For the past few years that Malawi has embraced the use of drone technology, many companies, especially the media industry, have found it an exciting and easier way to capture aerial photographs and videos during weddings, political rallies and church activities.
The drones are also being used to help foster development and humanitarian interventions in the country, from 2016, transporting laboratory samples for early infant HIV diagnosis.
While the country is generally spearheading the use of drones, scientists have also found it a significant tool to find solutions to the high burden of malaria which continues to claim lives especially under-five children.
A team of Liverpool School of Tropical Medicine and Lancaster University, through Malawi Liverpool Welcome Trust, is using drones to identify mosquito breeding sites in Kasungu District.
Michelle Stanton one of the scientists said the drones are collecting data to identify the breeding sites to control the mosquito larva, thereby reducing the population of mosquitoes able to spread malaria in households.
“We are interested in this because we want to learn more about how malaria is transmitted in an area. So when mosquitoes are laying their eggs, we know which household or community is more at risk and we can also use the same information to target future drone activities,” she said.
Through the research, drones are flying over in the district between February and July during daylight while traps have been set in households in three villages of Chiponde, Malangano and Chikhombwe in the district.
The scientists are taking samples from the ground water into plastic tubes to examine and see if they can find evidence of mosquito larvae.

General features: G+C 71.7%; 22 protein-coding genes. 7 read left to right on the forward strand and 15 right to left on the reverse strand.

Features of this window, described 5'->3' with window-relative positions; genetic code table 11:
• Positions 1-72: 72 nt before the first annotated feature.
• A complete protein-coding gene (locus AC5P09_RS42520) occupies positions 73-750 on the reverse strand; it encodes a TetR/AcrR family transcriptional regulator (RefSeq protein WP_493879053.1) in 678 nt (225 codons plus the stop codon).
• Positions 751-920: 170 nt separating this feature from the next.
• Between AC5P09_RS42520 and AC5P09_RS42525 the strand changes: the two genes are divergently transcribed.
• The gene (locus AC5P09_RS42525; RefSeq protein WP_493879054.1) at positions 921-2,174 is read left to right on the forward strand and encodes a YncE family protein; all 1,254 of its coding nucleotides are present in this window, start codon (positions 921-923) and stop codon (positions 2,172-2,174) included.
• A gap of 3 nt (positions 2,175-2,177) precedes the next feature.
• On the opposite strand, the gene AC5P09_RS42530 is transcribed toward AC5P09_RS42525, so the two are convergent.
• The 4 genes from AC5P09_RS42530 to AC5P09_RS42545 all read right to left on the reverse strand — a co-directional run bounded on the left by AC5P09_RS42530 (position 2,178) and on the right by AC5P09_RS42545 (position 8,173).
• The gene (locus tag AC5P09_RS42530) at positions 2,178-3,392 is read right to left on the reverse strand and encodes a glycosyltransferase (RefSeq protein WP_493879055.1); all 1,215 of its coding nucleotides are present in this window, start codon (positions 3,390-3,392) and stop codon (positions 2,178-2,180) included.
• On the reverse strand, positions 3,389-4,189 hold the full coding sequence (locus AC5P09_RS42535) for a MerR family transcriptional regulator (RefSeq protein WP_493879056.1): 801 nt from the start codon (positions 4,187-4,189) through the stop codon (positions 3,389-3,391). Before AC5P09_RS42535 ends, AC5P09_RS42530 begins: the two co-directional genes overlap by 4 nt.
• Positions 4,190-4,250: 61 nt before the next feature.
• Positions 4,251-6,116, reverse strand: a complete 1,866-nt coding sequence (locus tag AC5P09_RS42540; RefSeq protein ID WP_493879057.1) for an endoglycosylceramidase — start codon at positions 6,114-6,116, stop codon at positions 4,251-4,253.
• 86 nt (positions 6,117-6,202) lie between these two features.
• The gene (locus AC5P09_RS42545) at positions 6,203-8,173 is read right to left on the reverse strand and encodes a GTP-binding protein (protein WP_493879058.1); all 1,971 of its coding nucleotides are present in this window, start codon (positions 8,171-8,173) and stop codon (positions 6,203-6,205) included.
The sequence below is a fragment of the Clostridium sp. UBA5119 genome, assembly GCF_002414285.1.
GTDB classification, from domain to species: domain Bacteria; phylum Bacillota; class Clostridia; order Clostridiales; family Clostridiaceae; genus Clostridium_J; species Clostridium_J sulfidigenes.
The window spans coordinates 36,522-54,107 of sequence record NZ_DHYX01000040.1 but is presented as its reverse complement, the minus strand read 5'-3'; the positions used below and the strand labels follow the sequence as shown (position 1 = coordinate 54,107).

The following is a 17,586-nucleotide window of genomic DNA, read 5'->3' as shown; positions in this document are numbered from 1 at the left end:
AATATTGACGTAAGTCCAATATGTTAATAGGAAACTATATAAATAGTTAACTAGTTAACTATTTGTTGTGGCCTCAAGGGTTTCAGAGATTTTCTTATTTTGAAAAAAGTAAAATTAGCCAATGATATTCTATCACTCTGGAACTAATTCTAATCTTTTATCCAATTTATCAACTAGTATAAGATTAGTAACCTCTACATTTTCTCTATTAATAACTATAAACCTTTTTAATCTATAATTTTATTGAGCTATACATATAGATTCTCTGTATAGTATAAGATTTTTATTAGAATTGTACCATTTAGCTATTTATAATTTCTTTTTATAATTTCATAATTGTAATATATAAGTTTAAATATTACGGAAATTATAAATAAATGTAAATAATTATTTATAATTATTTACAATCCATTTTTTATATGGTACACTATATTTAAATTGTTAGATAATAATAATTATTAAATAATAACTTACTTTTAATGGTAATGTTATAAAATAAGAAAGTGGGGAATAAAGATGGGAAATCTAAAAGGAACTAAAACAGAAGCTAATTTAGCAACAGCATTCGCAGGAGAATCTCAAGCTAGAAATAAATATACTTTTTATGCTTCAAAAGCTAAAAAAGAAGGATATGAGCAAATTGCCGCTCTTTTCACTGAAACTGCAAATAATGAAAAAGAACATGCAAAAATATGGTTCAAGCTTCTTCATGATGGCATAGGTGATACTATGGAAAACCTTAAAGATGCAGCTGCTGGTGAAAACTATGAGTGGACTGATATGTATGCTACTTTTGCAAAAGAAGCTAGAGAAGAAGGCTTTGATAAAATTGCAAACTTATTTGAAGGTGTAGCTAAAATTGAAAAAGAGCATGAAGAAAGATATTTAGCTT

“We are doing this to help us identify the characteristics of the water that affect whether or not mosquito larvae are able to develop in it. We are hoping to be able to link what we observe on the ground with what we are able to see in these images. If we are able to learn how to identify areas which contain mosquito larvae with our drone images, then this could potentially help us to save a lot of time in the future,” Stanton said.
Further to catching images of breeding sites, the United Kingdom-based scientists have also set up mosquito traps in some people’s houses for two consecutive nights approximately once a month between March and July 2020. Chris Jones, an entomology scientist, said data collected from the water bodies, will be matched with the mosquitoes that will be caught in traps set in households
“We will look to see how the number of mosquitoes that we capture differs between houses in three villages, and how these numbers change as we move from wet to dry season,” he said.
The two scientists underscore the significance of the research, saying Malawi has in recent years registered considerable reductions in Malaria cases but the reductions have started to slow down, hence the need to look for different ways through which authorities can target risk communities.
Statistics at the Ministry of Health and Population indicate that malaria, a mosquito-borne disease, remains a burden and the most pressing health challenge for Malawi with an estimated six million cases occurring annually.